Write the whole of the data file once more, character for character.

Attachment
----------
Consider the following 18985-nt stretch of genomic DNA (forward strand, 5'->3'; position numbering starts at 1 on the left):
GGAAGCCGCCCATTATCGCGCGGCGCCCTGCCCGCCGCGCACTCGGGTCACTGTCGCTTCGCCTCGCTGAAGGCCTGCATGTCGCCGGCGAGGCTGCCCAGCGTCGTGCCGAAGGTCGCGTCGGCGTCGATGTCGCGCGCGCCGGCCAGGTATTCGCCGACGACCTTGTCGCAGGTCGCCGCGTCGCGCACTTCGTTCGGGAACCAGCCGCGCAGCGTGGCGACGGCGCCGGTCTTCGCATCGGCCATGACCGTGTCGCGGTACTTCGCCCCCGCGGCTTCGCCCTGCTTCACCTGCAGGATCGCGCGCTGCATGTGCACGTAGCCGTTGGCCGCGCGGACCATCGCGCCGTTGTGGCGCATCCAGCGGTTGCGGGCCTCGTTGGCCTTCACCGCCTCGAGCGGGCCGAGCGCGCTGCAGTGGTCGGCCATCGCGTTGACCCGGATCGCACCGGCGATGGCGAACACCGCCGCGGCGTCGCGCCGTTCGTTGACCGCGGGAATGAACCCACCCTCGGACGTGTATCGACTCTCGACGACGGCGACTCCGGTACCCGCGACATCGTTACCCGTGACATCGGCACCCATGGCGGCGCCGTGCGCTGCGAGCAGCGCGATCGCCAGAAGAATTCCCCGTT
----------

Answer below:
Consider the following 18985-nt stretch of genomic DNA (forward strand, 5'->3'; position numbering starts at 1 on the left):
GGAAGCCGCCCATTATCGCGCGGCGCCCTGCCCGCCGCGCACTCGGGTCACTGTCGCTTCGCCTCGCTGAAGGCCTGCATGTCGCCGGCGAGGCTGCCCAGCGTCGTGCCGAAGGTCGCGTCGGCGTCGATGTCGCGCGCGCCGGCCAGGTATTCGCCGACGACCTTGTCGCAGGTCGCCGCGTCGCGCACTTCGTTCGGGAACCAGCCGCGCAGCGTGGCGACGGCGCCGGTCTTCGCATCGGCCATGACCGTGTCGCGGTACTTCGCCCCCGCGGCTTCGCCCTGCTTCACCTGCAGGATCGCGCGCTGCATGTGCACGTAGCCGTTGGCCGCGCGGACCATCGCGCCGTTGTGGCGCATCCAGCGGTTGCGGGCCTCGTTGGCCTTCACCGCCTCGAGCGGGCCGAGCGCGCTGCAGTGGTCGGCCATCGCGTTGACCCGGATCGCACCGGCGATGGCGAACACCGCCGCGGCGTCGCGCCGTTCGTTGACCGCGGGAATGAACCCACCCTCGGACGTGTATCGACTCTCGACGACGGCGACTCCGGTACCCGCGACATCGTTACCCGTGACATCGGCACCCATGGCGGCGCCGTGCGCTGCGAGCAGCGCGATCGCCAGAAGAATTCCCCGTT